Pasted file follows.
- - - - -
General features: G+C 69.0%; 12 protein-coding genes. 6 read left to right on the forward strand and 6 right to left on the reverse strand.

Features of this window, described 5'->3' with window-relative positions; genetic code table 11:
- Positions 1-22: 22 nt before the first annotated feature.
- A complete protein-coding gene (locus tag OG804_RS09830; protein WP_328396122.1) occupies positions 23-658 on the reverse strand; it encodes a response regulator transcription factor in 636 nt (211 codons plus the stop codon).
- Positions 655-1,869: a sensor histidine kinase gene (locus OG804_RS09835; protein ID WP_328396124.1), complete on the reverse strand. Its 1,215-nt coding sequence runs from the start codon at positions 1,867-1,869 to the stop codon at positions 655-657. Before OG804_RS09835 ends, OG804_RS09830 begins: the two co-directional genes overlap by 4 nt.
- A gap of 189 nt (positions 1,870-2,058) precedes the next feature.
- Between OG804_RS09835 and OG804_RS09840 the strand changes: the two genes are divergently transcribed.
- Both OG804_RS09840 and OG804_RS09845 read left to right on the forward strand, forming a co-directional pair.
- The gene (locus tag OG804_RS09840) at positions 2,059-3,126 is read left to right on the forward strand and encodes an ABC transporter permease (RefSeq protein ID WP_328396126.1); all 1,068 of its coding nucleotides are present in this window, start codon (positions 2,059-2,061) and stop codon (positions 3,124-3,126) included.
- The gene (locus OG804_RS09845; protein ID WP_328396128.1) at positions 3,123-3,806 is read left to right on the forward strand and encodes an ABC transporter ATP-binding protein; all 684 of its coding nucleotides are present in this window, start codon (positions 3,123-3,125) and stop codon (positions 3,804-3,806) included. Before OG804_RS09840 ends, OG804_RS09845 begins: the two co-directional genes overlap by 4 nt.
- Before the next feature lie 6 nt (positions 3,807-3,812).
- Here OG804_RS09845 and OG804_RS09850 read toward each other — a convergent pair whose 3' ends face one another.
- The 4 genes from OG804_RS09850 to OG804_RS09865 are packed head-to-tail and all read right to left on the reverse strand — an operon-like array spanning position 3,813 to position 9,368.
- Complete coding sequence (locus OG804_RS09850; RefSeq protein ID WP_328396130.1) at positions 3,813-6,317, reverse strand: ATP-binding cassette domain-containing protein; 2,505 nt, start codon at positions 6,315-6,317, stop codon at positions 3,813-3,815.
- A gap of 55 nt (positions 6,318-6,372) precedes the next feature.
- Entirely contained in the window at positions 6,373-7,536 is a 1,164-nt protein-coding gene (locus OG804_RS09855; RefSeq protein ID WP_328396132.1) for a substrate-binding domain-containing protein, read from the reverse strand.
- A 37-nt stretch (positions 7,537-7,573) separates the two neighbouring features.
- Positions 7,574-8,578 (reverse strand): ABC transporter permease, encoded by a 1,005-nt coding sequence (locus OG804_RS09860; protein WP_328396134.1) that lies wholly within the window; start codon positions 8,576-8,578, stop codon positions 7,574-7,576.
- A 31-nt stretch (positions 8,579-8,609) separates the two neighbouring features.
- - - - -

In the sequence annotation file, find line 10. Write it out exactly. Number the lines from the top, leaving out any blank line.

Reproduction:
- The gene (locus OG804_RS09845; protein ID WP_328396128.1) at positions 3,123-3,806 is read left to right on the forward strand and encodes an ABC transporter ATP-binding protein; all 684 of its coding nucleotides are present in this window, start codon (positions 3,123-3,125) and stop codon (positions 3,804-3,806) included. Before OG804_RS09840 ends, OG804_RS09845 begins: the two co-directional genes overlap by 4 nt.